When we reached a vertical climb I decided to call it quits; just didn't have what it takes after that knock on the head. Artpics and I had our cameras around our necks and didn't want to risk damaging them (should've grabbed the backpacks!), so he and I along with Dawson and his wife headed back out while the rest of the group ventured on. Further back there are two climbs that are so steep that you need to use the ropes that are hanging in place. The kids were the only ones to brave the second rope climb and make it all the way to the top.

After some much needed cold drinks we rejoined Mojave Road and continued until we reached the spectacular railroad bridge over the Mojave River. With the jeeps parked in the shade under the bridge, Cindy and I ran up top with our cameras, soon joined by WayOfLife. Built in 1936, the steel geometry of the bridge is in stark contrast to its desert surroundings. The shade of the bridge provided a relaxing spot for lunch so we kicked back for a while just enjoyed the day and the company.

But soon enough it was time to hit the trail again so we could reach the dunes before sunset. The trail through here is mostly deep sand, what Casebier's guide refers to as blow sand. We were close to Soda Dry Lake when WayOfLife decided to explore a side trail that he had never been on before, and that ended up being the best stop of the day. We traveled to the top of a hill and found two old abandoned cabins, then an incredibly huge mine shaft. What we didn't realize at the time was that this was the Brannigan gold mine, later known as Oro Fino. The cabins still had old belongings inside -a jacket, some pantry items, comics and a calendar on the wall. The grounds were littered with old barrels, cans, vehicles and parts, machinery, you name it. I found some Desert Five-Spot, Apricot Mallow (Desert Globemallow) and Desert Pincushon. A little further up the hill we found the most incredible mine shaft. This was the real deal, complete with rail tracks running down the main shaft. It looked extremely stable (much better than a lot we've been in) so out came the flashlights and in we went to explore. We could go waaay back in this one until we reached some vertical shafts. This would be a great place to camp and do some light painting, but it would be a little on the spooky side. The Lost Arch Inn didn't spook me at all, but I think this place would.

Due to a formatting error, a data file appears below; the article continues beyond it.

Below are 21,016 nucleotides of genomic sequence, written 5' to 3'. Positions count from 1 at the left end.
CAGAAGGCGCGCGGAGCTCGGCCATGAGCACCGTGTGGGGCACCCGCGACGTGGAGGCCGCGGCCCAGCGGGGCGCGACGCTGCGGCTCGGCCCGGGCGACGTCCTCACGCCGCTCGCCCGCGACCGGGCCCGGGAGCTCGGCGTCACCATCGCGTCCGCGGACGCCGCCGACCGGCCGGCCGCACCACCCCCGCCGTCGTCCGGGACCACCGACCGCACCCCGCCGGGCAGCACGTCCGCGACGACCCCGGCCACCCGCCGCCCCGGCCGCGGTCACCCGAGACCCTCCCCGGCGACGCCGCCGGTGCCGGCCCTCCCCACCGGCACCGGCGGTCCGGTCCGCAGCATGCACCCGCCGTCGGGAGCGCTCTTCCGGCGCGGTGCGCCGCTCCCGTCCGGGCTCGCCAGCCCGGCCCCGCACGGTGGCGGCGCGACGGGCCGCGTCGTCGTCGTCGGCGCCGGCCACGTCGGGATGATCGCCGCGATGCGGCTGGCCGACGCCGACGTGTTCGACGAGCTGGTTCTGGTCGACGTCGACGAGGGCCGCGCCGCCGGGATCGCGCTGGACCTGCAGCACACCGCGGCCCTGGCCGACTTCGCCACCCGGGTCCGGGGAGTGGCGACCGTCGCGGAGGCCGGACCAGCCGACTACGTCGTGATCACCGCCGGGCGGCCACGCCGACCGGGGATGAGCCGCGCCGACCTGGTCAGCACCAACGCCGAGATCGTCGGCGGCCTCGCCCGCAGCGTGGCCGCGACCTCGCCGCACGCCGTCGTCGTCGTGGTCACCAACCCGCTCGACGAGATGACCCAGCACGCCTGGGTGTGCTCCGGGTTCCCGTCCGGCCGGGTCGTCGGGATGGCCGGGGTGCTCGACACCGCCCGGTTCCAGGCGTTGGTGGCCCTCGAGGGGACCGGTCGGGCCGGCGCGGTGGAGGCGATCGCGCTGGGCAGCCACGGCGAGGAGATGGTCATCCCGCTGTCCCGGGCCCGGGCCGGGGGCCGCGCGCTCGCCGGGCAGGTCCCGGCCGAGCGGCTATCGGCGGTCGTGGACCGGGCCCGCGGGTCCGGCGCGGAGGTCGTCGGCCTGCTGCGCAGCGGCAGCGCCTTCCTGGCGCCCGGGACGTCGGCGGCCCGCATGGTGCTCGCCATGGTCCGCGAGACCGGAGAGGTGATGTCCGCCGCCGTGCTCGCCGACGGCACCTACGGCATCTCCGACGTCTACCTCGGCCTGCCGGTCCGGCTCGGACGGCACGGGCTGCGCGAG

We later found out that one of our friends knew the people who operated the mine as the Oro Fino mine, and he used to hang out there twenty years ago. He told us some great stories about the times he spent there and I can't wait to hear the rest. It's really cool to hear about the history from someone who was actually there.

Back on the trail heading toward Soda Dry Lake, we took a quick stop for a bio break and to grab some shots of Sand Verbena, Bladderpod and Silver Prickle Poppy. When we reached the edge of the dry lake bed we stopped to grab our rocks to add to the Traveler's Monument. I think one day all of the rocks in the area are going to end up in the middle of the lake!

We hadn't had rain for several weeks so the lakebed was dry except for one mushy spot. It really bothered me to see that so many people refused to stay on the trail and there were tracks all across the lake bed. I guess some people just have to try their luck with the infamous mud. The crusty surface of Soda Dry Lake is caused by alkali salts forming a coating on the bed of the playa where the groundwater table is at or just below the surface.The salts accumulate through capillary rise of salty groundwater and evaporation and return to the groundwater when it rains. The salt from Soda Dry Lake contributes to much of the windblown haze and dust that occurs in the Mojave region.